learn how to take the initiative in fostering friendships.
(We are not discussing the teacher's role in this little
Some parents do not interfere when the quarrel is between
children, but when the child comes home dissatisfied with the
teacher, they throw all caution (and manners) to the wind.
Why did my child only get 'very good' on his report card,
instead of 'excellent,' as his friend did. Why did she not
get a main part in the school play. Please move his seat; he
does not like the boy next to whom he sits.
A teacher from Bnei Brak reported that one Friday afternoon
as they were leaving the house to go to her parents over
Shabbos with their five little children, the phone rang. A
woman began to harangue her over the phone and she said
gently, "Could we discuss this after Shabbos, as I am in
rather a hurry just now." "You are in a hurry? My
daughter is crying her eyes out and all you think about is
your own convenience!"
Unfortunately, these conversations do take place, and there
is little excuse for parents to behave in this way. Moreover,
some parents go straight to the principal, without hearing
what the teacher has to say about the episode in question.
One principal listened to the father of a twelve- year-old
boy, who complained that his son did not like the rebbi at
all. The principal answered, "Do you really think that your
boy is going to get on with everybody with whom he comes into
contact, when he is older? Our job is not only to teach the
children gemora, we also have to teach them coping
skills, and how to sort themselves out."
If there is no communication between the child and the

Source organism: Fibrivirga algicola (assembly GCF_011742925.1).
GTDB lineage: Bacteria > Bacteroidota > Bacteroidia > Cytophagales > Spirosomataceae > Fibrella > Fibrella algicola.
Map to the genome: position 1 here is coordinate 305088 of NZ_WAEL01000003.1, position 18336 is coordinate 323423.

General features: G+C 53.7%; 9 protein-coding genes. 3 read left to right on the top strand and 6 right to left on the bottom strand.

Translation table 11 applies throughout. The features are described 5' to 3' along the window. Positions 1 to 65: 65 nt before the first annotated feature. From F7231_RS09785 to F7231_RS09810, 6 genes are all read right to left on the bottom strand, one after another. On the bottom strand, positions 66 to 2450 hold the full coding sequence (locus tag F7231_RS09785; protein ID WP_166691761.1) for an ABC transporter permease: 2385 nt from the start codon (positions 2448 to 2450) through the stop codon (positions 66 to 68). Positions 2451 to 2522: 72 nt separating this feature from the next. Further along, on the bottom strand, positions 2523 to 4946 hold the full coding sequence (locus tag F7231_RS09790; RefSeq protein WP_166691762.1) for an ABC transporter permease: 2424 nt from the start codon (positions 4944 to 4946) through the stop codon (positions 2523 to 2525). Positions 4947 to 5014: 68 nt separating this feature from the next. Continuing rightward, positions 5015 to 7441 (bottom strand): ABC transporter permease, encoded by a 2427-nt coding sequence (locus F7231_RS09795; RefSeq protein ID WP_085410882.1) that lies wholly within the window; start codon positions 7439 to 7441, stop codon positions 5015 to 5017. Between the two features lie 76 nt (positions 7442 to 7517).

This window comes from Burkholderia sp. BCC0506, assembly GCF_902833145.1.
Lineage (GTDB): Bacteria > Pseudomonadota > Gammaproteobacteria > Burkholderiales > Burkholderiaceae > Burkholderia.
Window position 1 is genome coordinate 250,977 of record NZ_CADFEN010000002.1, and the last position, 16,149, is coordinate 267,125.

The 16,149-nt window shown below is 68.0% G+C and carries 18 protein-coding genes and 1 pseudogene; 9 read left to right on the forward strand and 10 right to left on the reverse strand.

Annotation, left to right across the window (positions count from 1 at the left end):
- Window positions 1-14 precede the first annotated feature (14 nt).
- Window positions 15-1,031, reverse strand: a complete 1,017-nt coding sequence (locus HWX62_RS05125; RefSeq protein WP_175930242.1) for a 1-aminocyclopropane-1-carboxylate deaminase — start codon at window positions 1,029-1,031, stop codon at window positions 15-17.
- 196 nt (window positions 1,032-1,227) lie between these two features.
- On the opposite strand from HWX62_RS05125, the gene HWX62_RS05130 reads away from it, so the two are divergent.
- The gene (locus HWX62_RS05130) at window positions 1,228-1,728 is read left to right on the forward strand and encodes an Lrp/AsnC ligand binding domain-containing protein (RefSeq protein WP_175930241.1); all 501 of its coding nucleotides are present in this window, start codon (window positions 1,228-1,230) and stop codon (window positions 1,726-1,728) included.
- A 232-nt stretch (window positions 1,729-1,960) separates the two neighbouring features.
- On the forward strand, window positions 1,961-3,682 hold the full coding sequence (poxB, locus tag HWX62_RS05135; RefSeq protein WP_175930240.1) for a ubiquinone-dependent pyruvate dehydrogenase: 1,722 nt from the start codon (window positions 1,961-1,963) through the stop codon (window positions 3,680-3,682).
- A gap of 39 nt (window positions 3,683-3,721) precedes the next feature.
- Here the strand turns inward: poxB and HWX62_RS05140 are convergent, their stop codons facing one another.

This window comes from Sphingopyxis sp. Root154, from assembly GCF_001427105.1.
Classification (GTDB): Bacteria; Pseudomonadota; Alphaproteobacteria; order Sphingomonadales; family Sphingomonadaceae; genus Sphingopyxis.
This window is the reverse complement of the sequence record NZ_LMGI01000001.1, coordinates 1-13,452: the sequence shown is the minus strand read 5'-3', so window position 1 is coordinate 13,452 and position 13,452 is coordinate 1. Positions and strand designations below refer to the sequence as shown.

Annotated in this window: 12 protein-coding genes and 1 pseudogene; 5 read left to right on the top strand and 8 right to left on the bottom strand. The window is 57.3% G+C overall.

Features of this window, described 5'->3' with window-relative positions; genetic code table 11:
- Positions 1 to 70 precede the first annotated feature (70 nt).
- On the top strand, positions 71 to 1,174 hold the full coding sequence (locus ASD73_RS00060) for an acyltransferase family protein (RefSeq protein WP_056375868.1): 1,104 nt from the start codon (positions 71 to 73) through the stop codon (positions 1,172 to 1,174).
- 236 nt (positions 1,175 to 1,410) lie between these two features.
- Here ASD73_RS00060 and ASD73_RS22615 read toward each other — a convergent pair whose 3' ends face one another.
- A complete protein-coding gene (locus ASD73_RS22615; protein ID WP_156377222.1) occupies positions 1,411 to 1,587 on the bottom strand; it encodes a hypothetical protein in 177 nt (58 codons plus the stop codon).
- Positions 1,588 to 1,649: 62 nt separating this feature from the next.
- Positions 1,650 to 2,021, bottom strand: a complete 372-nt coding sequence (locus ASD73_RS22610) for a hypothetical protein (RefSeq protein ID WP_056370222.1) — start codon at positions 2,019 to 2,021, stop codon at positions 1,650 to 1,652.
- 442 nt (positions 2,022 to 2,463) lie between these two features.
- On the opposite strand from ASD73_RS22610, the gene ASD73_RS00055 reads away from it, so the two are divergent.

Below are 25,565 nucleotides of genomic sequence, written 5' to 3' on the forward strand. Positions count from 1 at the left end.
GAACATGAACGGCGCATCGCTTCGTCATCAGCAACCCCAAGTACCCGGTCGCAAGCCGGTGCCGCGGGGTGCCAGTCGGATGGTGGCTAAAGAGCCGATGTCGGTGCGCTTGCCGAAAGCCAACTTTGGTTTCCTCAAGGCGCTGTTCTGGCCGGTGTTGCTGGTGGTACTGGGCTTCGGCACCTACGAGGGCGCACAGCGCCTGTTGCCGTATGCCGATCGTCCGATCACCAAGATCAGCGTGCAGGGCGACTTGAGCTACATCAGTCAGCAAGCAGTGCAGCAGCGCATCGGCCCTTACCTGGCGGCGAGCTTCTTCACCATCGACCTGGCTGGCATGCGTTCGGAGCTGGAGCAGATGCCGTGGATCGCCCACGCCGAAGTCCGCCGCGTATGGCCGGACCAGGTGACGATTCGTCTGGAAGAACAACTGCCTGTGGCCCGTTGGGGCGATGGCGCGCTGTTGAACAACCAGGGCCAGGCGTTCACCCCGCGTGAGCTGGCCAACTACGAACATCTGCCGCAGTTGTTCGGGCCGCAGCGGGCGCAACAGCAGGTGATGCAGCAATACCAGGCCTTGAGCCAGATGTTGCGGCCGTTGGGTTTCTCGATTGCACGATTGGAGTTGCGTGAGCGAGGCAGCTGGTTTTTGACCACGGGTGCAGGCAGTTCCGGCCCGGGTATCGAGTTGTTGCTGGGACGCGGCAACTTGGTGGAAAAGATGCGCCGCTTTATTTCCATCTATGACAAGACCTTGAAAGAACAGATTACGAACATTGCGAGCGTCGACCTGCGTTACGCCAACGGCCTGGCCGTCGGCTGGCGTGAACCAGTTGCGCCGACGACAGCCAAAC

teacher, there are cases when parents must intervene, but the
child does not need to know. For example, if a child of
limited ability is not achieving any good results, a wise
parent might ask the teacher (respectfully!) before reports
are sent out, to boost the one or two good points and to
inflate the poor marks. Some teachers do this of their own
accord without having to be told. The report card of a girl
with Downs syndrome reads as if she were at the top of the
class. Communication and intervention are not synonymous.
There should always be communication between parents and
It is often impossible not to interfere when one brother
seems bent on choking the other or in other "affectionate"
interchanges between siblings. The children usually manage to
settle things between them, but it makes the mother feel
better! However, outside the home, parents, particularly
mothers, have to ask themselves, "What will happen if I do
not mix in? What will my child do when s/he is a little
older? Will this little spot of trouble blow over?"
Empathizing with the child will frequently calm the situation
and then you will find out that it was all a storm in a
teacup. You might discover that the weeks or months which the
child describes, are just a matter of hours or a day or two.
As always, there are exceptions, particularly if your child
is being bullied. A parent cannot stand by and watch his
child feel frightened or miserable for any length of time.
However, as with visits to the doctor, there is no need to
panic as soon as a child has a fever: wait a few days and see
if things will settle down. Help the child find a way to sort
it out alone, without help, if at all possible.